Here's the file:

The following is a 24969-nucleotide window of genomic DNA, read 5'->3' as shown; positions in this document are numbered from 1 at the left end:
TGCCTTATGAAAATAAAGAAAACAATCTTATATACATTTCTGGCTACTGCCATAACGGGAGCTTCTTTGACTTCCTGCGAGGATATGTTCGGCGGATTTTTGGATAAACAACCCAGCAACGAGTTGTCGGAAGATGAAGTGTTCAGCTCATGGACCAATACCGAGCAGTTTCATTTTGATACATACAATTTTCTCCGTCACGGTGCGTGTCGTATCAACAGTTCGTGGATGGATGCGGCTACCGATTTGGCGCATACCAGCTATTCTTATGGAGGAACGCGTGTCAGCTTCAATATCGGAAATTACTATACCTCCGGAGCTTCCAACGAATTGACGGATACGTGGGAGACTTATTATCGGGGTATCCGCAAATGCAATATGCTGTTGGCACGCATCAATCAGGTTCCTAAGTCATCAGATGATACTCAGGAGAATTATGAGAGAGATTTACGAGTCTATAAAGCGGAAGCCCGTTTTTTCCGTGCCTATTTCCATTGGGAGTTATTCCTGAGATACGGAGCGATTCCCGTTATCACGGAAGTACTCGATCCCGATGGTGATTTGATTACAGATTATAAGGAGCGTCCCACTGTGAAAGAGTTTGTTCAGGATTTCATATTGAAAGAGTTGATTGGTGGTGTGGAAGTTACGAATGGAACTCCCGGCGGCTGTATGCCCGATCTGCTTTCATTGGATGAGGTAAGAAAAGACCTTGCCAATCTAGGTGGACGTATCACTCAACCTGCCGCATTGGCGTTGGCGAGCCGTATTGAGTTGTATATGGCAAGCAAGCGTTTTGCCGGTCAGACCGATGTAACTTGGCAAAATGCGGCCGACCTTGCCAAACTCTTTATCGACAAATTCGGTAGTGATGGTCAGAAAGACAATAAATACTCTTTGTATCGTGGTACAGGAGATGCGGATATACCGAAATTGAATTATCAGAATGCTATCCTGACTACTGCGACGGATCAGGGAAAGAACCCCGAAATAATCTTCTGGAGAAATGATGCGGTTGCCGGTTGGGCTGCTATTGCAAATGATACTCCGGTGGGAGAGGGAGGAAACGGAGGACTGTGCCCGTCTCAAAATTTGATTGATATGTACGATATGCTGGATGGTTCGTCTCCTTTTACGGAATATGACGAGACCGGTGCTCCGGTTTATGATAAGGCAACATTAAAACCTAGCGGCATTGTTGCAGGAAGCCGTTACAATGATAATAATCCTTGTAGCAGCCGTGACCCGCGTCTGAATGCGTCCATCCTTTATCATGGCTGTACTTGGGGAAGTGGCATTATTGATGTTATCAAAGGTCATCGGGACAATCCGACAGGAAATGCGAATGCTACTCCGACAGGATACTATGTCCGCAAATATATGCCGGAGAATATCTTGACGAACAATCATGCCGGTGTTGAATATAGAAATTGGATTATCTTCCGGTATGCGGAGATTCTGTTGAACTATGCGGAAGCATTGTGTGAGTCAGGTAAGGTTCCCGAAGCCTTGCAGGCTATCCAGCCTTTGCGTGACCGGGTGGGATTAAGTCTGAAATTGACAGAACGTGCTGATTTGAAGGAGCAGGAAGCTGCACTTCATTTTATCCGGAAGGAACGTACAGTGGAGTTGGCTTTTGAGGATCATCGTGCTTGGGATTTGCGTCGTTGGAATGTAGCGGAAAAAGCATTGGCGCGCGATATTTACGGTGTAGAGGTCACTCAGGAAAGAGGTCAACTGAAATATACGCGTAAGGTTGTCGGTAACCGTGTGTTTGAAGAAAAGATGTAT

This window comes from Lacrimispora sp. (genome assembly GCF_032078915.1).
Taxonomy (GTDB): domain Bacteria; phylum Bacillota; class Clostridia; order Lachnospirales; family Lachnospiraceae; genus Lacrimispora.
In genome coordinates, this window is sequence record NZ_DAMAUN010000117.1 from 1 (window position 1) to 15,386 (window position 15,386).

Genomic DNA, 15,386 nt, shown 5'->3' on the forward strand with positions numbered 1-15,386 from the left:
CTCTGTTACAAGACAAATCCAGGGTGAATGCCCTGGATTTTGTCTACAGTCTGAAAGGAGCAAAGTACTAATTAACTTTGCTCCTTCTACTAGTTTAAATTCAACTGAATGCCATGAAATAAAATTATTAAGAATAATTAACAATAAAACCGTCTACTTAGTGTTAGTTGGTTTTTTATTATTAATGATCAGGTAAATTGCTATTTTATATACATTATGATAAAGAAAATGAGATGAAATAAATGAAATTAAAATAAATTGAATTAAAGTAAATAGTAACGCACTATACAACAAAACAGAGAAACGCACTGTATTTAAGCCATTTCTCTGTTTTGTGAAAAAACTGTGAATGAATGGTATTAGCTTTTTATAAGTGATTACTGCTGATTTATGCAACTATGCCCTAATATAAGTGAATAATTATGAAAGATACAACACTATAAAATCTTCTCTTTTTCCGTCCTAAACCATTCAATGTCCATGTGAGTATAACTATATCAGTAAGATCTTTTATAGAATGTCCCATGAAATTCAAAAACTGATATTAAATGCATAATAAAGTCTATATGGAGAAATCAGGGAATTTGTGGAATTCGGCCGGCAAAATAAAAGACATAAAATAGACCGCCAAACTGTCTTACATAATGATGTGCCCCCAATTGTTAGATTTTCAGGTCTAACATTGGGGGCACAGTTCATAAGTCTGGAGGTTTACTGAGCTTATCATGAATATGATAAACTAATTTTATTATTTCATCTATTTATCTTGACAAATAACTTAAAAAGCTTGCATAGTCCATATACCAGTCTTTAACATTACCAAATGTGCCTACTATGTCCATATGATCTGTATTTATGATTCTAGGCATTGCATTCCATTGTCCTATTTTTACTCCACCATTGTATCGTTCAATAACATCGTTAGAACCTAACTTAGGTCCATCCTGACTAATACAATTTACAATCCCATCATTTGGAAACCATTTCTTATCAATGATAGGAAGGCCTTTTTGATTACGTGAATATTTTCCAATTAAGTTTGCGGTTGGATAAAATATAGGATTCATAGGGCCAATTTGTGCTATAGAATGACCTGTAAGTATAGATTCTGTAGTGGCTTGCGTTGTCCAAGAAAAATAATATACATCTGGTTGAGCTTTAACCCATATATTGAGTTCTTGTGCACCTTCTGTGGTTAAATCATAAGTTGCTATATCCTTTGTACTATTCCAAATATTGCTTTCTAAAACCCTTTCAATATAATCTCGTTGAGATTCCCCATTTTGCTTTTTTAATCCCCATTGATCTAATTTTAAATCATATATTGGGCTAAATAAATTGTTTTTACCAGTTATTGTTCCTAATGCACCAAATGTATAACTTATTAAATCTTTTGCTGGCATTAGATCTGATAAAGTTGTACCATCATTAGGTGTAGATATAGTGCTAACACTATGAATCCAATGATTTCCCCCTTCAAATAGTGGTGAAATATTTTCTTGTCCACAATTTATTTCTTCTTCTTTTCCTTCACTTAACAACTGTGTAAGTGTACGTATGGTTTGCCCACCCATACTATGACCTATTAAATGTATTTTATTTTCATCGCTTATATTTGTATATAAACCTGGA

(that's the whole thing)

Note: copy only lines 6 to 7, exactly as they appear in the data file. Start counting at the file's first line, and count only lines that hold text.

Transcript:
Genomic DNA, 15,386 nt, shown 5'->3' on the forward strand with positions numbered 1-15,386 from the left:
CTCTGTTACAAGACAAATCCAGGGTGAATGCCCTGGATTTTGTCTACAGTCTGAAAGGAGCAAAGTACTAATTAACTTTGCTCCTTCTACTAGTTTAAATTCAACTGAATGCCATGAAATAAAATTATTAAGAATAATTAACAATAAAACCGTCTACTTAGTGTTAGTTGGTTTTTTATTATTAATGATCAGGTAAATTGCTATTTTATATACATTATGATAAAGAAAATGAGATGAAATAAATGAAATTAAAATAAATTGAATTAAAGTAAATAGTAACGCACTATACAACAAAACAGAGAAACGCACTGTATTTAAGCCATTTCTCTGTTTTGTGAAAAAACTGTGAATGAATGGTATTAGCTTTTTATAAGTGATTACTGCTGATTTATGCAACTATGCCCTAATATAAGTGAATAATTATGAAAGATACAACACTATAAAATCTTCTCTTTTTCCGTCCTAAACCATTCAATGTCCATGTGAGTATAACTATATCAGTAAGATCTTTTATAGAATGTCCCATGAAATTCAAAAACTGATATTAAATGCATAATAAAGTCTATATGGAGAAATCAGGGAATTTGTGGAATTCGGCCGGCAAAATAAAAGACATAAAATAGACCGCCAAACTGTCTTACATAATGATGTGCCCCCAATTGTTAGATTTTCAGGTCTAACATTGGGGGCACAGTTCATAAGTCTGGAGGTTTACTGAGCTTATCATGAATATGATAAACTAATTTTATTATTTCATCTATTTATCTTGACAAATAACTTAAAAAGCTTGCATAGTCCATATACCAGTCTTTAACATTACCAAATGTGCCTACTATGTCCATATGATCTGTATTTATGATTCTAGGCATTGCATTCCATTGTCCTATTTTTACTCCACCATTGTATCGTTCAATAACATCGTTAGAACCTAACTTAGGTCCATCCTGACTAATACAATTTACAATCCCATCATTTGGAAACCATTTCTTATCAATGATAGGAAGGCCTTTTTGATTACGTGAATATTTTCCAATTAAGTTTGCGGTTGGATAAAATATAGGATTCATAGGGCCAATTTGTGCTATAGAATGACCTGTAAGTATAGATTCTGTAGTGGCTTGCGTTGTCCAAGAAAAATAATATACATCTGGTTGAGCTTTAACCCATATATTGAGTTCTTGTGCACCTTCTGTGGTTAAATCATAAGTTGCTATATCCTTTGTACTATTCCAAATATTGCTTTCTAAAACCCTTTCAATATAATCTCGTTGAGATTCCCCATTTTGCTTTTTTAATCCCCATTGATCTAATTTTAAATCATATATTGGGCTAAATAAATTGTTTTTACCAGTTATTGTTCCTAATGCACCAAATGTATAACTTATTAAATCTTTTGCTGGCATTAGATCTGATAAAGTTGTACCATCATTAGGTGTAGATATAGTGCTAACACTATGAATCCAATGATTTCCCCCTTCAAATAGTGGTGAAATATTTTCTTGTCCACAATTTATTTCTTCTTCTTTTCCTTCACTTAACAACTGTGTAAGTGTACGTATGGTTTGCCCACCCATACTATGACCTATTAAATGTATTTTATTTTCATCGCTTATATTTGTATATAAACCTGGA